Author: Kellie Wallace
Excerpt Heat Level: 1
Book Heat Level: 3
Buy at: www.roguephoenixpress.com
Hollywood in 1948. World war two had ended three years ago, but crime is still growing rampant on the streets. Detective Luca Valiant returns home from war a broken man, haunted by memories of his duty. He is strong willed and passionate about his job but keeps his soldier days hidden behind a thick wall. Young women start showing up around the city shot point blank in the chest, found with stolen morphine ampoules on their person. Luca fears it might be a crime ring that ruled Hollywood in the 1930s. With his partner Duke Williams by his side, Luca uncovers a world of drug use, money, sex and corruption he never knew existed which truly tests his sanity. When his wife Sally is murdered by Hollywood's crime lord Don Pascoe, Luca must push his demons aside to crack the case before it consumes him.
The purple kite frolicked in the air behind Karsten's head as he ran through the grass. The sun's golden rays warmed the nape of his neck and marshmallows clouds danced across the sky.
His new shoes were damp and dirtied from jumping in a puddle, but he didn't care. It was a perfect summer's day; perfect for ice cream by the lake or hiding in an alleyway stuffing his mouth with stolen goods from Mrs. Dane's bakery.
As he leapt through the field, inhaling the rich Hollywood air, something deep inside him dimmed. He wished he could share this wonderful day with someone. During the dying afternoon hours before bed, he would watch the other neighborhood children playing in the street or at the park with their siblings, wanting to be a part of their world, jealous of their kinship.
At eleven years old, he had not seen much of the world, but he knew it must revolve around Fern Rosenberg. He saw her sitting on the swing set across the park, swaying against the gentle breeze. Her head was down, nose in a book.
Ever since her family moved in next door six months ago, he couldn't understand why she never played with the other children, often sitting alone reading a book. He remembered his mother telling his father she and her family were survivors of a horrible camp in Poland. The girl barely survived, fleeing the country with her aunt and uncle to start a better life.
He never had the courage to talk to her, usually succumbing to inaudible mumbles before he walked away embarrassed.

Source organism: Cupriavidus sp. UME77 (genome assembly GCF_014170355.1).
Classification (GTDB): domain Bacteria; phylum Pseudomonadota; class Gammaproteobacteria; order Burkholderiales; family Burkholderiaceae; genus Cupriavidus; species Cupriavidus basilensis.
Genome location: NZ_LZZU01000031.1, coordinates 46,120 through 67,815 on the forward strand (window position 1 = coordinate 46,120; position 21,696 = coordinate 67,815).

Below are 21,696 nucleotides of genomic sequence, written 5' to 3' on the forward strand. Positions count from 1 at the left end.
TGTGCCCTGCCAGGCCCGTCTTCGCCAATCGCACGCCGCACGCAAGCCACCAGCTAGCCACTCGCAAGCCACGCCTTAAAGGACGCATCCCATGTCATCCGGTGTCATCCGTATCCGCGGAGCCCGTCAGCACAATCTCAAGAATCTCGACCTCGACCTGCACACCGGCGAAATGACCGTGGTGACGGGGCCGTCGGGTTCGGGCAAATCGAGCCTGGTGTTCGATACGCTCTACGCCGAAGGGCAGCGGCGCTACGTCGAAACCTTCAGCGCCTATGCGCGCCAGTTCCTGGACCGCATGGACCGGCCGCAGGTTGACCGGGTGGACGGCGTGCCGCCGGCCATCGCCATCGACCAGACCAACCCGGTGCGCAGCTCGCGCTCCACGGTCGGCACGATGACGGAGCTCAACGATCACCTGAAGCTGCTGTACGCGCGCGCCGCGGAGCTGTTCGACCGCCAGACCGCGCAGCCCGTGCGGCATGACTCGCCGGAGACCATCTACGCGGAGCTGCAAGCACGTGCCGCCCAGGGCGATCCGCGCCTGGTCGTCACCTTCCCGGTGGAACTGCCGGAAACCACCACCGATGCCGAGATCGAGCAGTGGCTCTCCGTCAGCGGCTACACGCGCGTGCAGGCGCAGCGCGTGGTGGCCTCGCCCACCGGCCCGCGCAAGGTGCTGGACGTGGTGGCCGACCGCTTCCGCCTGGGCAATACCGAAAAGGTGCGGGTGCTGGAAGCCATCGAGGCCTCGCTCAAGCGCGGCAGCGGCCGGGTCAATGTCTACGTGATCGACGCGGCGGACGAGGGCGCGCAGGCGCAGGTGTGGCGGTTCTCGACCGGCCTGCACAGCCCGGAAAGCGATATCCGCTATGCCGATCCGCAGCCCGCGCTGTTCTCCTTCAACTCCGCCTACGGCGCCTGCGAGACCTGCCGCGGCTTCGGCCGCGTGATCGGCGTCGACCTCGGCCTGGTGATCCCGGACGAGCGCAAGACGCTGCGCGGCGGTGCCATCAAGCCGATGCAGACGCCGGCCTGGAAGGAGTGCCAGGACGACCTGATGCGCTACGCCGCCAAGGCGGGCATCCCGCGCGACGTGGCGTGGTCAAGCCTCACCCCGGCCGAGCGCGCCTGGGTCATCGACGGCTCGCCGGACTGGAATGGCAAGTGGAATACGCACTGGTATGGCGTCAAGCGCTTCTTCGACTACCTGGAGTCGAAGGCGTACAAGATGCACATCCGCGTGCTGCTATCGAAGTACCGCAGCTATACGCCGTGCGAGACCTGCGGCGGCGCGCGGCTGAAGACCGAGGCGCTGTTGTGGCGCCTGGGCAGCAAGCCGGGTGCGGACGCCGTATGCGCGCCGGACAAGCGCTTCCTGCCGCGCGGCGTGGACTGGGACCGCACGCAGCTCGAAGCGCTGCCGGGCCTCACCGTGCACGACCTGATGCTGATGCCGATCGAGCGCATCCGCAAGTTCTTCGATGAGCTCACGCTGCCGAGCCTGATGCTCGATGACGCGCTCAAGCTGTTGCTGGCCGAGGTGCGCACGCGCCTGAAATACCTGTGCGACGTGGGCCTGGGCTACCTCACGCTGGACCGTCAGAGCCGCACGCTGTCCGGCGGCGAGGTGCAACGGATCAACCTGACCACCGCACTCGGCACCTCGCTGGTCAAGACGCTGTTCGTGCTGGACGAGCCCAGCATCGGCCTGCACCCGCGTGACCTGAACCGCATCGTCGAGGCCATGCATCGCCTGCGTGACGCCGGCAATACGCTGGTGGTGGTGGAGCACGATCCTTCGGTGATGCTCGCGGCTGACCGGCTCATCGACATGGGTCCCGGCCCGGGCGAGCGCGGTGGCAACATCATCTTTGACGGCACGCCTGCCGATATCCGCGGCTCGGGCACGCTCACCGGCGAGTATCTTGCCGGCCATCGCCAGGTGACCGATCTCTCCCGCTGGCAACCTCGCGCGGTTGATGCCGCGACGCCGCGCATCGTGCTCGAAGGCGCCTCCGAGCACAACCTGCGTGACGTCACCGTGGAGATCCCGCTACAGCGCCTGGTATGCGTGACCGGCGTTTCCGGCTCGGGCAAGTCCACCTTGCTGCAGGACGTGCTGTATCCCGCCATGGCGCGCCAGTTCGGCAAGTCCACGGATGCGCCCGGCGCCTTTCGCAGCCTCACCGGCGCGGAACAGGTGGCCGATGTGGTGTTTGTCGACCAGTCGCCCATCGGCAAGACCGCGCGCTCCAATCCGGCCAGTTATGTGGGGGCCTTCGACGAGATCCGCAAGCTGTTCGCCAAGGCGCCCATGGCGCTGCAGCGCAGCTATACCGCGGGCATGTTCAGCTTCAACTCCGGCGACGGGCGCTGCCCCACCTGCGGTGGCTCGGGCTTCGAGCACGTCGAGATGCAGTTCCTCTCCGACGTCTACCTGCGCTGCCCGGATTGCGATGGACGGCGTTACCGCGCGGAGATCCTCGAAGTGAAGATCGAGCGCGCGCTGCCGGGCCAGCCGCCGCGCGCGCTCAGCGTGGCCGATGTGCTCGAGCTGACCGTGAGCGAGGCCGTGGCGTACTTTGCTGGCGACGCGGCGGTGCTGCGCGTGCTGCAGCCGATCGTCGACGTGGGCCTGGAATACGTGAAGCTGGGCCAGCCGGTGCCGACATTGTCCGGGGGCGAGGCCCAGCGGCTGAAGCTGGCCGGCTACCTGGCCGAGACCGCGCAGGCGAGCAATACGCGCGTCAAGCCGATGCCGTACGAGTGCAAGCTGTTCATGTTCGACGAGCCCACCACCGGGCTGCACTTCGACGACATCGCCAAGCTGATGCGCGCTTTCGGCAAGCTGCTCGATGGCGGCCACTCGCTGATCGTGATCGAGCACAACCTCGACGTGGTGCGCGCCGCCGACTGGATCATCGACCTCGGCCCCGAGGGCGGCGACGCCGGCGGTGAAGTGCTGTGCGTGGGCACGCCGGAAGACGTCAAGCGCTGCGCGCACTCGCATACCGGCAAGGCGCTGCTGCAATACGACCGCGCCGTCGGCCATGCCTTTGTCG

Karsten blew out a breath of self-encouragement and arched his back. He was going to do it today. He walked across the park, his stomach rolling nervously. Fern didn't acknowledge him until his figure cast a shadow across her book. She looked up, her eyes thinning against the glare. "Hello. Can I help you?"
Karsten opened his mouth but no sound came out, his tongue turning to cement. A veil of transparency fell over Fern's eyes; she was losing interest.
"Um, my name is Karsten. I am in your math class at school."
"You sit behind me. Don't you live next door?"
"I often see you play by yourself on the street sometimes," Fern said. "Why don't you ask other kids to join you?"
"I don't know how."
"I'm too scared they will say no."
"Surely that doesn't matter. You can ask me now."
Karsten looked at the kite dangling from his fingers, wondering if asking her to play was a bad idea. "You want to fly the kite with me?"
Fern's lips rose into a smile and she laughed. "I should be reading. My uncle will quiz me when I get home, but I would very much like to fly the kite with you."
Karsten watched Fern rise from the swing and gently lay her book on the grass next to her bag. She repositioned the clips in her brown hair and grabbed the kite string from his grasp. Her hands were soft. "The wind is picking up. Are you ready?"
The children bolted across the park, watching the kite bellow in the air. Other neighborhood children joined them, giggling at the sight of it kicking and twisting like a captured bird. Karsten and Fern spent the rest of the afternoon under the warm sun, walking home muddy and exhausted. They decided to cut through a park, crying out in delight at the sight of a mother duck waddling with her ducklings. She saw the children and scuttled away, her babies following in haste.
"Let's follow her!" Karsten cried. "Maybe she has more."
Fern followed him with the kite in her hand, chasing after him through the thick underbrush. "Slow down!"
She saw him disappear deeper into the brush, his heavy footfall breaking through the silence of the early evening. In a blink of an eye he was gone. Fern kept running. She jumped over a log, nearly running into him as he stood still staring at the ground. "Oomph! Karsten, I nearly ran into you." She pulled at his sleeve, noticing his face had gone white. "What is it?"
He pointed a shaky finger to the lush ground, his eyes wide. Fern followed his gaze and noticed white fur, speckled with blood against the twigs and other debris. She took a step closer and let out a scream.
Lying in a leafy tomb, a woman lay dead, her blonde hair messy and dusted with leaves. Her cold blue eyes frozen, her red lips open in an eternal scream.